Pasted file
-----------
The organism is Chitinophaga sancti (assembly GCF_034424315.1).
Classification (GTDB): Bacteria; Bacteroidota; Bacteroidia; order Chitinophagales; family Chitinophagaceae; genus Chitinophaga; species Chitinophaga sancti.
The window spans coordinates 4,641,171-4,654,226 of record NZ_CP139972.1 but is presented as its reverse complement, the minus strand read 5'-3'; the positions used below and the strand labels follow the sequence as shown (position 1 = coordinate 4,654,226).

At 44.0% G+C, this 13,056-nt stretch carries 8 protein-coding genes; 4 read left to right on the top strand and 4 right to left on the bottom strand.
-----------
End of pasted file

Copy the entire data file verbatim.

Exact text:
The organism is Chitinophaga sancti (assembly GCF_034424315.1).
Classification (GTDB): Bacteria; Bacteroidota; Bacteroidia; order Chitinophagales; family Chitinophagaceae; genus Chitinophaga; species Chitinophaga sancti.
The window spans coordinates 4,641,171-4,654,226 of record NZ_CP139972.1 but is presented as its reverse complement, the minus strand read 5'-3'; the positions used below and the strand labels follow the sequence as shown (position 1 = coordinate 4,654,226).

At 44.0% G+C, this 13,056-nt stretch carries 8 protein-coding genes; 4 read left to right on the top strand and 4 right to left on the bottom strand.